Vast stretches of golden sand? Tick. Sunlight dancing on gently lapping waves? Tick. Rockpools teaming with aquatic life? Tick. Not a deckchair in sight? Tick.
Back in 2009, the stunning image of a white sandy beach and cerulean blue sea in a holiday promotion for Thailand, turned out to be… a beach in Scotland’s Outer Hebrides. This geographical blooper was well-publicised and, while there’s probably an art director out there who still blushes at the mention of Pattaya, there was more than a grain of truth in their sandy mistake. Scotland’s island beaches are absolutely up there with the most beautiful in the world.
Orkney’s beaches, in common with those of the Outer Hebrides, are reputed to give the Caribbean and other exotic destinations a good run for their money. But unlike those more famous and well-trodden stretches of sand, ours are just a little off the tourist track. According to Orkney.com, ‘It’s always worth taking the path less travelled… and finding your own oasis in a quiet part of these islands.’ So our intrepid photographer Kendra Towns has been out with her camera doing just that. Here are her top three sandy havens, but shhh… don’t tell everyone.
East Side Beach
South Ronaldsay is Orkney’s fourth largest island and is linked to Mainland by the Churchill Barriers, built in the 1940s to protect the naval anchorage of Scapa Flow and now providing essential road links. Its East Side Beach may be small, but what it lacks in size it more than makes up for in stunning setting. As ever, history is never far away and beach visitors are not only treated to a sandy walk in the shadow of St Peter’s Kirk, but to a 5,000-year-old standing stone, a Pictish symbol stone and a hand-carved Millennium Stone put in place by local craftsmen, all within a stone’s throw.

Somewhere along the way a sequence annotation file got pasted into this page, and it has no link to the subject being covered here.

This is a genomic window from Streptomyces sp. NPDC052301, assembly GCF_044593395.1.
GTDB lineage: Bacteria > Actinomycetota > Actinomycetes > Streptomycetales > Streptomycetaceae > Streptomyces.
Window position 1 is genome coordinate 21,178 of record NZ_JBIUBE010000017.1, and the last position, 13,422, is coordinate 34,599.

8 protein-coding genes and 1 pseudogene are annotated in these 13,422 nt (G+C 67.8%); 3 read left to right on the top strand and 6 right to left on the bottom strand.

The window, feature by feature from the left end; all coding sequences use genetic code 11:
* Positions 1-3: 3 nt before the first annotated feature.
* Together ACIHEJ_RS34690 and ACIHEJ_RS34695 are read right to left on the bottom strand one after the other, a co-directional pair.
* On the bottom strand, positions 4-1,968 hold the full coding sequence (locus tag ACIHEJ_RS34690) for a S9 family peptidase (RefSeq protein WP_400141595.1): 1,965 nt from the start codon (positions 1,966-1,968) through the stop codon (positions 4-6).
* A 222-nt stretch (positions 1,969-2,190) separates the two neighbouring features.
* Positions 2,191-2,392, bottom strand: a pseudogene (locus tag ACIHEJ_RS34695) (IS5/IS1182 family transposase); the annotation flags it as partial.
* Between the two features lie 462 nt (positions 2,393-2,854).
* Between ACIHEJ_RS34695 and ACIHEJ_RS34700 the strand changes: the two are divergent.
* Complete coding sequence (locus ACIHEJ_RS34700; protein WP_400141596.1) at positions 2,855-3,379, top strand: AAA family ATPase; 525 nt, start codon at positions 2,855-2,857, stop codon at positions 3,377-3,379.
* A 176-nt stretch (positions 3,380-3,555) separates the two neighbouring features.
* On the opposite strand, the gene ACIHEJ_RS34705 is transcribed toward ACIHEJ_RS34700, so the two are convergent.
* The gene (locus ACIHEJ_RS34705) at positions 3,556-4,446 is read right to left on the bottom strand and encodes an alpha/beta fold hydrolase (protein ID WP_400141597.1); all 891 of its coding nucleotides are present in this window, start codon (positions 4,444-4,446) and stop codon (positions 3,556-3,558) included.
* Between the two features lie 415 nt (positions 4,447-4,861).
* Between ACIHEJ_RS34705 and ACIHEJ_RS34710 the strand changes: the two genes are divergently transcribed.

This beach forms the narrow isthmus connecting the parishes of Deerness and St Andrews and is described by Orkney.com as ‘almost a double crescent of gold sand, backed by dunes… plenty of beachcombing finds, shells and seals to spot, bobbing out in the bay.’ The curious name ‘Dingieshowe’ derives from Old Norse, meaning ‘assembly mound’ and according to orkneyology.com ‘covers an Iron Age broch, which in turn stands on a Neolithic site’ – perfect for those who enjoy a little archaeology with their seaside stroll. Tremendous view across to Conpinsay too.
Sand O’Wright Beach
Another South Ronaldsay Beach, this time found on the road leading from beautiful St Margaret’s Hope to Hoxa Head. A 6km stretch of golden sand, the beach is full of gorgeous wildflowers and every August is host to the annual Boys’ Ploughing Match, when local youngsters compete, using miniature wooden ploughs, to create perfect furrows in the sand.